4) John Idzik has a plan and is going to stick to it no matter what – If there is one thing we have learned about John Idzik it is that he is not going to be swayed by public pressure, or any other outside influence to veer away from his plan of building for sustained long-term success, mostly through the draft. He will draw a line in the sand with a player and will not cross it as he did in the Austin Howard negotiation. He will not sign a poor contract that ties the Jets up long-term with a player. He will not reveal his plan, players that visit, players he has interest in or anything he doesn’t want to say to the media. Every one will find out when it happens. That is extremely good for the franchise but extremely frustrating for the fan base. The fans want to know what the plan is and what the final product is going to look like now but unfortunately everybody is going to have to wait.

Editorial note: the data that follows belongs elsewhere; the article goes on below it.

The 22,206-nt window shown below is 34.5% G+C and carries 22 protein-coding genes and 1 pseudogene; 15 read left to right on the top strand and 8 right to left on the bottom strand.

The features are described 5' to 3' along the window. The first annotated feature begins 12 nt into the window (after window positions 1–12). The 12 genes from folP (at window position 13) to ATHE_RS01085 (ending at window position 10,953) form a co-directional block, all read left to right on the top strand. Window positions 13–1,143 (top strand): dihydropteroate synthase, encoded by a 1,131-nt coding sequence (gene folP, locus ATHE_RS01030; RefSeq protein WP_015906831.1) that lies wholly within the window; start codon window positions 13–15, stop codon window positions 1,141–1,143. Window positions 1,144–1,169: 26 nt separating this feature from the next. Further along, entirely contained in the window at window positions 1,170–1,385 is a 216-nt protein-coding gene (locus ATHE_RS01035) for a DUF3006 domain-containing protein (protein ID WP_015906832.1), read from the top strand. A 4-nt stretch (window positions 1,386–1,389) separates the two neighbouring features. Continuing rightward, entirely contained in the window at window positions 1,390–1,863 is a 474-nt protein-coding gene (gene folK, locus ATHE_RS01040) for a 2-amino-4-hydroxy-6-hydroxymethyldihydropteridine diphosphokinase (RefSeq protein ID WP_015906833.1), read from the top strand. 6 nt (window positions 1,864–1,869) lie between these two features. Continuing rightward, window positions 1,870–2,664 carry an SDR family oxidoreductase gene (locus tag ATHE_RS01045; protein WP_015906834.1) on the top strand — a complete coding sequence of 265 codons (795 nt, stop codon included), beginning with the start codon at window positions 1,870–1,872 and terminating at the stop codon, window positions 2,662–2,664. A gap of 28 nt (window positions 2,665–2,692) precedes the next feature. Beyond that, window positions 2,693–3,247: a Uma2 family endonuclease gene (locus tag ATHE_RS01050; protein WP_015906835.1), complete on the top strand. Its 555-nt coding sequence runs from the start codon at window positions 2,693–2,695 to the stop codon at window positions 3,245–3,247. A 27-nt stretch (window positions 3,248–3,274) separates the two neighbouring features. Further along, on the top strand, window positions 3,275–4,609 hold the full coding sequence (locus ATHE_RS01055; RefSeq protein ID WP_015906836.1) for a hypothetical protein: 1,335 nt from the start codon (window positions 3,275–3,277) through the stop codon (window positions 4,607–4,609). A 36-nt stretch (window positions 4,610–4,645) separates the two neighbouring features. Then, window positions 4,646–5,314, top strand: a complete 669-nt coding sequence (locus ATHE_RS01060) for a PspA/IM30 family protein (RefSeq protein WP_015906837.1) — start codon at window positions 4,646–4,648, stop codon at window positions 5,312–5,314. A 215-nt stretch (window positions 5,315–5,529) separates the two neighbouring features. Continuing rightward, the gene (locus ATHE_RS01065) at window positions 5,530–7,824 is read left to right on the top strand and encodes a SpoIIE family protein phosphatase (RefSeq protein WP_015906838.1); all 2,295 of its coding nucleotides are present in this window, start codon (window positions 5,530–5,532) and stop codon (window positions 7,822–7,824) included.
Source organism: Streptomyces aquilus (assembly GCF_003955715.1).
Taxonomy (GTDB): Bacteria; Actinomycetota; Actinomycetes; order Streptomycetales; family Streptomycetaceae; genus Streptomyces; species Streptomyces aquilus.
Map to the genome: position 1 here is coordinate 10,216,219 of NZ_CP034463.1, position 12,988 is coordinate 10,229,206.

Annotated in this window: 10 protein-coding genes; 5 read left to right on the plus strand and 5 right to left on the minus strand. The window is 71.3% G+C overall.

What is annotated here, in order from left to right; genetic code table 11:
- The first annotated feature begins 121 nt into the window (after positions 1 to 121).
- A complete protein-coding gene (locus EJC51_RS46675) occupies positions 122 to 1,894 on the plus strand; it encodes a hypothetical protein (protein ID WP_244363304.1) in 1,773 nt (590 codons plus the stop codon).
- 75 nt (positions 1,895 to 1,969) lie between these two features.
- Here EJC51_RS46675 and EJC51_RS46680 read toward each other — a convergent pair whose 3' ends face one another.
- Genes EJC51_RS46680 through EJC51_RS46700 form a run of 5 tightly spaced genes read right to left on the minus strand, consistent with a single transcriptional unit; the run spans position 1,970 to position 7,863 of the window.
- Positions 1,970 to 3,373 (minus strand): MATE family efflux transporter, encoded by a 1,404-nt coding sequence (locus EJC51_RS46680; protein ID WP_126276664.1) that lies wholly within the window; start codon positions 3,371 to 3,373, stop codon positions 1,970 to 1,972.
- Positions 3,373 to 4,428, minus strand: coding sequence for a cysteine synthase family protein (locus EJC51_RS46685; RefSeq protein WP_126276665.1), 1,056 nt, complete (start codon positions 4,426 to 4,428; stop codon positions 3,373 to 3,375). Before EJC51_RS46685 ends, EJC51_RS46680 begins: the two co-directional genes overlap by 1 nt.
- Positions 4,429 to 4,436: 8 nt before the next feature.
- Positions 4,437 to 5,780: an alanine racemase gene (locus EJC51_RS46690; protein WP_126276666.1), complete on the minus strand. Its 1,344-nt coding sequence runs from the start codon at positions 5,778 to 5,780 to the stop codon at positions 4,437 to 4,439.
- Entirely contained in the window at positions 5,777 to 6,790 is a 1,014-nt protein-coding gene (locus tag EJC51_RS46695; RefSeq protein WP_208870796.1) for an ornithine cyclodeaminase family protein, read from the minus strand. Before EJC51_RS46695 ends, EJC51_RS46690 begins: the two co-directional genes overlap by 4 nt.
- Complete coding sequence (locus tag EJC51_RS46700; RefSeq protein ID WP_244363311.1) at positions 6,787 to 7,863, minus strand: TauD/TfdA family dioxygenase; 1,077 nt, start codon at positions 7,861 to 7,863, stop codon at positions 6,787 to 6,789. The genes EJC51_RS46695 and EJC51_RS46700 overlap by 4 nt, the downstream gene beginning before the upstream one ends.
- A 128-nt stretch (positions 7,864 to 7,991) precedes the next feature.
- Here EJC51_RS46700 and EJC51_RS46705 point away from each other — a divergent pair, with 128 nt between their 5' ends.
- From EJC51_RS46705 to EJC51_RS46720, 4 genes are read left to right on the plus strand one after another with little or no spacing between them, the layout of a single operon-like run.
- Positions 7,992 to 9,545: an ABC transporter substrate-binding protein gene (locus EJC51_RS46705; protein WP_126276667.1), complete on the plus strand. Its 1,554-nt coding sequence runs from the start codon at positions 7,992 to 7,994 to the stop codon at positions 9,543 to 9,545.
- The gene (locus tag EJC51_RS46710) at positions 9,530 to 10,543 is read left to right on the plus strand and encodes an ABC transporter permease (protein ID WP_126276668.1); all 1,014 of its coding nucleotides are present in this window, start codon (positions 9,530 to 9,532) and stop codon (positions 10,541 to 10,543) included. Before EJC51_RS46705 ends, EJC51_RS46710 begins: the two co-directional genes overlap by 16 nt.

5) The media has no idea what is going on inside of the Jets’ facility – The Jets have announced every signing of the John Idzik era via their team’s Twitter account. The only rumors of the Jets being interested in a player comes from that player’s agent and most times aren’t true. The only way that the media knows that a player has visited is through their agent. The building is in complete lockdown which is the exact opposite of the way Mike Tannenbaum ran things. Leaks give leverage to agents and other teams when they know a your targets and interest level. Leaks also come from disgruntled employees and usually paint the team in a negative light. The only people who know the Jets plans are those who work in Florham Park and that’s the way it should be.